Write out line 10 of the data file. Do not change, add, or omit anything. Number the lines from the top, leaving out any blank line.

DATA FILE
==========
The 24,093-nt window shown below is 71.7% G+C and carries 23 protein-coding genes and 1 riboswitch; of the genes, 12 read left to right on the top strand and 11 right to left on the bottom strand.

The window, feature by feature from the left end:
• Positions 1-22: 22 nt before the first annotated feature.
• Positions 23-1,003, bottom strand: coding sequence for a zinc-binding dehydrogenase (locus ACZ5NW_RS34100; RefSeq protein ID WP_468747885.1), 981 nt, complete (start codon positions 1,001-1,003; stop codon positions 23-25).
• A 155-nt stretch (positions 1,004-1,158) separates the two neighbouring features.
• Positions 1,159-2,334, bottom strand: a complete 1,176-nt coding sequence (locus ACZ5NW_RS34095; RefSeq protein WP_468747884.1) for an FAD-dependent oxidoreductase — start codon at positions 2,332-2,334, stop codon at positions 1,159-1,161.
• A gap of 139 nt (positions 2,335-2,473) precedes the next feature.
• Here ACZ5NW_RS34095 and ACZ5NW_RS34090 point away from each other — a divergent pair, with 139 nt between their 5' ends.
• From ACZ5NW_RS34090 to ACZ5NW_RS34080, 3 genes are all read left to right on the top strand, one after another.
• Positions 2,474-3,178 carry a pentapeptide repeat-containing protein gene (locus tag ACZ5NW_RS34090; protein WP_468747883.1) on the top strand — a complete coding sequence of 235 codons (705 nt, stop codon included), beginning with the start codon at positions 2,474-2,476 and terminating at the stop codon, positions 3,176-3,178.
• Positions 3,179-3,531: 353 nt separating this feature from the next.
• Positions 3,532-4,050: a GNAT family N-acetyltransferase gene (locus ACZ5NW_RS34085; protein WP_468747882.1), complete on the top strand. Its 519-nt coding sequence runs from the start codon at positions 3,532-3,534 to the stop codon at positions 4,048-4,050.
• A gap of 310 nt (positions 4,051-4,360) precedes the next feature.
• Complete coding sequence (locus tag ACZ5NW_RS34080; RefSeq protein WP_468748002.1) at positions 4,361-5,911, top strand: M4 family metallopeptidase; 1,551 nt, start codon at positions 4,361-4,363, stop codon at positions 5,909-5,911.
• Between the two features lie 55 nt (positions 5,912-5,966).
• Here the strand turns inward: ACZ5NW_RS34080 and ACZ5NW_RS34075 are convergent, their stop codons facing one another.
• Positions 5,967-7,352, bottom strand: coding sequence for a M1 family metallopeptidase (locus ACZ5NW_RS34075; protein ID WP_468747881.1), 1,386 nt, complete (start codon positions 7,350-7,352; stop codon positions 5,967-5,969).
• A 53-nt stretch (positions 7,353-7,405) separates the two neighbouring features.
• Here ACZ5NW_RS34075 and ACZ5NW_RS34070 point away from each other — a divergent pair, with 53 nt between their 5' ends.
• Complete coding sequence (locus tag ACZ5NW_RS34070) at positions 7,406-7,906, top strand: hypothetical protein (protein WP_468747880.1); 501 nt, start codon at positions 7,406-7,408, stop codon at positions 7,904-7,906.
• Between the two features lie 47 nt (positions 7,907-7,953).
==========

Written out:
• Positions 2,474-3,178 carry a pentapeptide repeat-containing protein gene (locus tag ACZ5NW_RS34090; protein WP_468747883.1) on the top strand — a complete coding sequence of 235 codons (705 nt, stop codon included), beginning with the start codon at positions 2,474-2,476 and terminating at the stop codon, positions 3,176-3,178.